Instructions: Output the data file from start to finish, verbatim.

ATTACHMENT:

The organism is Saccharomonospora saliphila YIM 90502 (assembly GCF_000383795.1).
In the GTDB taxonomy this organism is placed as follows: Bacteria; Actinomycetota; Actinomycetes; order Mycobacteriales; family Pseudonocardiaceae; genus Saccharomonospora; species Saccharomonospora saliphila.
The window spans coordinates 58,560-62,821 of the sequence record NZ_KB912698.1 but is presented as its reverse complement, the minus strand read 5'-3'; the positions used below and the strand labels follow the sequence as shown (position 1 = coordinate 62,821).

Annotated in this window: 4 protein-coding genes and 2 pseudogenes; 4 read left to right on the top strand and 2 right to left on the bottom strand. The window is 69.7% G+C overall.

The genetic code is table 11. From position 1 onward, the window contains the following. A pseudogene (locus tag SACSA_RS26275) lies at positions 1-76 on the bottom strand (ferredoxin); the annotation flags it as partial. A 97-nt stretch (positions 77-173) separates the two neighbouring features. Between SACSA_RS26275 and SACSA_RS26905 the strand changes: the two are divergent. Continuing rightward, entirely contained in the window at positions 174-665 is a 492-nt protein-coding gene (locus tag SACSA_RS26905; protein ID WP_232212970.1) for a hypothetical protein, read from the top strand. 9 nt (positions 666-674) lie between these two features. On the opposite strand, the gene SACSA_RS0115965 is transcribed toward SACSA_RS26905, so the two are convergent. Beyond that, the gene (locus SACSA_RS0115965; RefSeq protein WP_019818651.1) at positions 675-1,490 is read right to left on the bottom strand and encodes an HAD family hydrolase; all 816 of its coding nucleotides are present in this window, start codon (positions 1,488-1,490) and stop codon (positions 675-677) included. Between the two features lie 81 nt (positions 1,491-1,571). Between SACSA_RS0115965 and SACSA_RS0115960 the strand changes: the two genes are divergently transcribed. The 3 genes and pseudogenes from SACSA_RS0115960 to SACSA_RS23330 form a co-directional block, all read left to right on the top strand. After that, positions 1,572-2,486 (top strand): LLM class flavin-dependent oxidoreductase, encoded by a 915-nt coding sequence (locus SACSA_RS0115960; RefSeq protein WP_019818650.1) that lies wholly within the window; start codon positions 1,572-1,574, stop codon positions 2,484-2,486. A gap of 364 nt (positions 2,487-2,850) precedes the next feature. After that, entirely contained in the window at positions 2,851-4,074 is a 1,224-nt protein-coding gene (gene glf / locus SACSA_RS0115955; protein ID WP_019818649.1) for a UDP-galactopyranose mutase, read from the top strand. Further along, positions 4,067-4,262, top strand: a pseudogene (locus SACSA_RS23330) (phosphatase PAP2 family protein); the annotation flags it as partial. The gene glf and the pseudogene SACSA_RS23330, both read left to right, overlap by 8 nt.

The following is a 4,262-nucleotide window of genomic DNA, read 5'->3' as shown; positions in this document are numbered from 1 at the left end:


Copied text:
The organism is Saccharomonospora saliphila YIM 90502 (assembly GCF_000383795.1).
In the GTDB taxonomy this organism is placed as follows: Bacteria; Actinomycetota; Actinomycetes; order Mycobacteriales; family Pseudonocardiaceae; genus Saccharomonospora; species Saccharomonospora saliphila.
The window spans coordinates 58,560-62,821 of the sequence record NZ_KB912698.1 but is presented as its reverse complement, the minus strand read 5'-3'; the positions used below and the strand labels follow the sequence as shown (position 1 = coordinate 62,821).

Annotated in this window: 4 protein-coding genes and 2 pseudogenes; 4 read left to right on the top strand and 2 right to left on the bottom strand. The window is 69.7% G+C overall.

The genetic code is table 11. From position 1 onward, the window contains the following. A pseudogene (locus tag SACSA_RS26275) lies at positions 1-76 on the bottom strand (ferredoxin); the annotation flags it as partial. A 97-nt stretch (positions 77-173) separates the two neighbouring features. Between SACSA_RS26275 and SACSA_RS26905 the strand changes: the two are divergent. Continuing rightward, entirely contained in the window at positions 174-665 is a 492-nt protein-coding gene (locus tag SACSA_RS26905; protein ID WP_232212970.1) for a hypothetical protein, read from the top strand. 9 nt (positions 666-674) lie between these two features. On the opposite strand, the gene SACSA_RS0115965 is transcribed toward SACSA_RS26905, so the two are convergent. Beyond that, the gene (locus SACSA_RS0115965; RefSeq protein WP_019818651.1) at positions 675-1,490 is read right to left on the bottom strand and encodes an HAD family hydrolase; all 816 of its coding nucleotides are present in this window, start codon (positions 1,488-1,490) and stop codon (positions 675-677) included. Between the two features lie 81 nt (positions 1,491-1,571). Between SACSA_RS0115965 and SACSA_RS0115960 the strand changes: the two genes are divergently transcribed. The 3 genes and pseudogenes from SACSA_RS0115960 to SACSA_RS23330 form a co-directional block, all read left to right on the top strand. After that, positions 1,572-2,486 (top strand): LLM class flavin-dependent oxidoreductase, encoded by a 915-nt coding sequence (locus SACSA_RS0115960; RefSeq protein WP_019818650.1) that lies wholly within the window; start codon positions 1,572-1,574, stop codon positions 2,484-2,486. A gap of 364 nt (positions 2,487-2,850) precedes the next feature. After that, entirely contained in the window at positions 2,851-4,074 is a 1,224-nt protein-coding gene (gene glf / locus SACSA_RS0115955; protein ID WP_019818649.1) for a UDP-galactopyranose mutase, read from the top strand. Further along, positions 4,067-4,262, top strand: a pseudogene (locus SACSA_RS23330) (phosphatase PAP2 family protein); the annotation flags it as partial. The gene glf and the pseudogene SACSA_RS23330, both read left to right, overlap by 8 nt.

The following is a 4,262-nucleotide window of genomic DNA, read 5'->3' as shown; positions in this document are numbered from 1 at the left end: